However, we can derive from the fact that the Lord had no problem with the Saints banding together to compensate for the work bishops put into making sure the Chuch runs smoothly. Therefore, it is not simply the act of being paid that is the sin. I have met many preachers, pastors, priests, what have you in my day, and they come in an array of motivations. Certainly, some are motivated by pride, by more crude, monetary concerns. They preach what is popular and exhibit all of the gaudy trinkets that money can buy. Others are faithful, loving, motivated by a desire to do good. They live in modest circumstances, and use the money wisely. They have not only refused to follow the siren call of greed and pride, but gained a healthy respect for the sacrifices of their members and love them all the more for it. Their ministry reflects that of Christ’s charity and compassion towards humanity.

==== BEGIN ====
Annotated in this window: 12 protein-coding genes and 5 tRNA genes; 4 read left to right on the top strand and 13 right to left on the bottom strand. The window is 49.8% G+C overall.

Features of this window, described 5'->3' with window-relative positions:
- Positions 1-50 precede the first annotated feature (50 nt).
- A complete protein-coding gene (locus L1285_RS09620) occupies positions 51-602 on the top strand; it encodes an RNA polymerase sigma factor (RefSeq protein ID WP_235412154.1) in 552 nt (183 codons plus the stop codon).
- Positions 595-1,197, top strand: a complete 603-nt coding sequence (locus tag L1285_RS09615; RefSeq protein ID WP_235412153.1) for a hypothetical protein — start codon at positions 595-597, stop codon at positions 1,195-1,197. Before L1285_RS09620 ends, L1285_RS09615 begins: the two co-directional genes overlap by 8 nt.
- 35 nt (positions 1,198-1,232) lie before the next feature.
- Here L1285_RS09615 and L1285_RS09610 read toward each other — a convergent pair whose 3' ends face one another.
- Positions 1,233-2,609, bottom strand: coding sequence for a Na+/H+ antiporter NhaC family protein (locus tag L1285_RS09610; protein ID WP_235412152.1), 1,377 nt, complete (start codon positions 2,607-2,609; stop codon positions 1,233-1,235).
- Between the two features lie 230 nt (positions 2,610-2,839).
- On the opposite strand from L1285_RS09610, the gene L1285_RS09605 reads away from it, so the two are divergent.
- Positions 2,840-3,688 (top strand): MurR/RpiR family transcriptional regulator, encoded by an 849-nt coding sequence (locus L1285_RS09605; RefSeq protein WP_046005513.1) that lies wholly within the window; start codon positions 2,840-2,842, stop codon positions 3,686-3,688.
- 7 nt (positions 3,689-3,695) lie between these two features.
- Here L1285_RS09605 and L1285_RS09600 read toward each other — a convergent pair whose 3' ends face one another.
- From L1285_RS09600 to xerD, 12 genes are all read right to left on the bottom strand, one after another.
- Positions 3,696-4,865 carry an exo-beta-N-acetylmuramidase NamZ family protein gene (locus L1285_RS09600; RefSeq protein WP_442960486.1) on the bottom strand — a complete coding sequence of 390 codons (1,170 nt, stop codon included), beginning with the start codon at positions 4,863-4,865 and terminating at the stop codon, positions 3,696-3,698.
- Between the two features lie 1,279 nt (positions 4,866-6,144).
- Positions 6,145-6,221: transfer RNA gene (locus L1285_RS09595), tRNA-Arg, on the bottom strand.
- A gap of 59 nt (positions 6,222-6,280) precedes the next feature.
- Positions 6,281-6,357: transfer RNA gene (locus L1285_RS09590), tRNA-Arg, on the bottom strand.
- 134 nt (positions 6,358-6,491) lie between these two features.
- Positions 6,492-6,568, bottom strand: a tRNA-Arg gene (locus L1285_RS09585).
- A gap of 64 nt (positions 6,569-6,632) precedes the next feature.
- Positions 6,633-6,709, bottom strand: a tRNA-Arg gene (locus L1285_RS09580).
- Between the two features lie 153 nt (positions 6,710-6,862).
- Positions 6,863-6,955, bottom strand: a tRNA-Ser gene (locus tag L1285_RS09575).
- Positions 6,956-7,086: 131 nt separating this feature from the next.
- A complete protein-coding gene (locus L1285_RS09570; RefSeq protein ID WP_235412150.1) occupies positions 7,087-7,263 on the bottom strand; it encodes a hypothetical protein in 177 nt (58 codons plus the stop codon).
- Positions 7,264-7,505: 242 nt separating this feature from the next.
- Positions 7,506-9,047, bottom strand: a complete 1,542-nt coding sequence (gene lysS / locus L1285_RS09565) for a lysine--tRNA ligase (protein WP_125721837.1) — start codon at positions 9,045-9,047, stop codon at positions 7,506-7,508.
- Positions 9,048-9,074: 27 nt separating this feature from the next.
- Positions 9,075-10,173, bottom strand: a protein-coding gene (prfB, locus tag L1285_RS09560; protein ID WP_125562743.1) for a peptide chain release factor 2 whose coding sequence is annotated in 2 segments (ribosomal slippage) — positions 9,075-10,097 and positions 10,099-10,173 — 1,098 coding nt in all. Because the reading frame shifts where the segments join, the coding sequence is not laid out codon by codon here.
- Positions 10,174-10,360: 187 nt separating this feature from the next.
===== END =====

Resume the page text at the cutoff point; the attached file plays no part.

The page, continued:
While serving a mission in Oklahoma, members of other faiths often showed incredulity when we talked of a lay clergy. I thought this fact would impress people; instead, most became horrified when we told them we didn’t compensate our bishops and other local church leaders. They felt the idea cruel – why force people to do all of that work and provide for their family by their own hands? You would most undoubtedly work your leaders to death! Many found the idea of an unpaid clergy repungnant – it lacked charity towards the church leader and his family; we seemed content living off the labors of our leaders without providing any kind of compensation or support in return. I had never thought of it in this light and when I first heard their arguments, I dismissed them entirely without thinking. However, this recent discovery of the Doctrine and Covenants passage had me revisit the issue after I’ve calmed down and become more mature.